And why does the eye know better?

Because it sounds so nice. Strictly speaking, it is about an attentive eye and the ability (or maybe the willingness) to look at the world in a conscious way, as objective as possible, without prejudice. As the philosopher says: "peaceful, persevering, focused, stabilised, humble towards reality seeing ". To me, these are the features of a good poem. If a poet has a keen eye and a good ear, the rest has (I think) a secondary meaning.

I know that Manaraga, Sorokin's new novel, is waiting to be read. It always amazes me when you say that he is one of the funniest writers for you.

It's more or less as if you asked me why I like Rachmaninov's melodies. There is no way to explain it, it often seems incomprehensible to me. Likewise, with a sense of humour. Why do we find something funny? It is not easy to answer this question. Certainly, Sorokin is able to use and process Russian and folk humour in an interesting way, which, by the way, I know quite well. I am close to the tendency to treat literary and social conventions ridiculously. The Blizzard is a real masterpiece to me. Reading Sugar Kremlin - I was in stiches. It's a bit like postmodern Chekhov, right?  Besides, the insightfulness in diagnosing what could be called Russianness, especially Russianness in Putin's times, is Chekhov's spirituality. And I am very curious about Manaraga.

You are very active literarily. In recent years, you have announced a collection of essays: Life in a Diffused Light (2016), books of translations: Wygnani z raju. Jones, Hill. Tomlinson (“Exiles from Paradise. Jones, Hill. Tomlinson” [2016]) and The Eye Knows Better. Ashbery, Clover, Cole (2018), a volume of poems Rok bez chmur (“A Year Without Clouds” [2017]), a quasi-journal Monaten (2017). Which of these literary professions is closest to you? Are you more of a poet or a critic, or maybe the other way round?

I think I get this question most often. It is in a different way that you are a poet, a critic, a translator. First of all, I consider myself to be a reader. A reader who reads, asks, listens, tries to understand. All my critical activity results from this one trigger. Translation is the most difficult, but it is extraordinary fun, because the thing is happening within language. When it comes to writing poems, almost everything is done outside my conscious control, even if some poems seem to be very conscious and mastered. Poetic texts are often self-minded and overly personal. One writes something, because they have to get it out of their chest, often something completely, you’d think, detached and seemingly unrelated to their life - and years later, it turns out that it was a camouflaged expression and release of their own complexes and obsessions. My ideal is objective poetry, which allows me to free myself from myself. I managed to write a few such poems.

Is there any author you can't write about, but you would like to?

I don’t know, Dante? I am a great admirer of Divine Comedy, especially Paradiso (which I consider to be the most important and the best part of the poem). Unfortunately, I don't know Italian, and I realise how important the role language plays in this work. I would also like to be able to write about mystics, whom I read all the time, but for the life of me, I cannot.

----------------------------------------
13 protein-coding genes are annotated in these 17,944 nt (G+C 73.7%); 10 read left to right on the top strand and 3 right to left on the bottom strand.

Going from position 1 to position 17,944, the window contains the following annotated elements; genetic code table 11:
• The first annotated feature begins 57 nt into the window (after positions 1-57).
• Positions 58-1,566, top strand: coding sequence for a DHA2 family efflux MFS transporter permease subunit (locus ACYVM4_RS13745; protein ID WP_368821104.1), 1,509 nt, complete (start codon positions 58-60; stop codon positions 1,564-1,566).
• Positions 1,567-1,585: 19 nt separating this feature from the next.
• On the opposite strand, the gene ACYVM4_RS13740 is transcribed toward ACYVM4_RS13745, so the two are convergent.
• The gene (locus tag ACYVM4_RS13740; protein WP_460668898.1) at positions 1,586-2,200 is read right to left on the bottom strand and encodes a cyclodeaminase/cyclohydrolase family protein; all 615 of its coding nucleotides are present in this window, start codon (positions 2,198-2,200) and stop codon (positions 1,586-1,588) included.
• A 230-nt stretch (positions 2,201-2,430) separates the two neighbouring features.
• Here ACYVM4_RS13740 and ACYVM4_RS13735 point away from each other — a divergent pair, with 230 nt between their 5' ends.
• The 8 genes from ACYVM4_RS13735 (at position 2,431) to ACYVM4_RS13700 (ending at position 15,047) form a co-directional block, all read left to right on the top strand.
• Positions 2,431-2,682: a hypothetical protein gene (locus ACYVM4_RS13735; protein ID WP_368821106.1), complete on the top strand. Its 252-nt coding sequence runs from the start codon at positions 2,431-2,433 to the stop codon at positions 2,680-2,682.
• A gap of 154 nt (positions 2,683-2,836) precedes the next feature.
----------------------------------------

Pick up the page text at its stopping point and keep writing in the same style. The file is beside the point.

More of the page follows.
Do you listen to music while reading or writing?       

No, because the music completely carries me away, and even if I wanted to, I couldn’t switch off from it. It could be anything, Mendelsohn's variation, Josquin's short motet, or Monteverdi’s madrigal crystal – anyone who knows me knows that I drop everything and immerse myself in sounds completely. Writing is out of the question then. Incidentally, I also perceive poetry in a musical way. What is important to me is the composition, the structure, the tension between the elements, on the other hand, the sounding of sounds, syllables, words, their inner luminosity. I feel words and phrases like chords, and to me, a good poem means a certain balance of consonance and harmony (or dissonances and disharmony).

In Księga zakładek (“The Book of Bookmarks” [2011]), you wrote eight years ago: "There is no progress in art. There is only the intensity of gaze, and the ability to open up to the world.” Do you support these reflections?

Definitely. You asked about the topicality and modernity of Kochanowski's poetry. This is an example of how a writer who wrote centuries ago becomes a creator of our time. It is easy to notice that poetry, which proclaims itself as progressive - this concerns avant-garde poetry to a large extent - after just a few decades, it appears to be quite old-fashioned; often interesting, but strangely artificial. Is it possible to talk about progress in art? Not so much, because progress means getting entangled in time, while an authentic poem comes to us and is read beyond time.

Are you working on any book now? Can we expect any publication of yours this year?

I’m hoping that I will finally be able to publish a selection of sketches about Anglo-Saxon modernist poets. It is a very important book for me. I know that I am paying off my debt with it. I believe I can say that modernism has shaped my poetic and critical literary sensitivity. I have always been closest to the modernists. I am not thinking about poets solely, because prose writers were and are important to me: later Henry James, Joyce, Beckett. A great tradition, still current, still alive, still thought-provoking. That's what my schedule for this year looks like.

Interviewer: Bartosz Suwiński

Translated by Justyna Lowe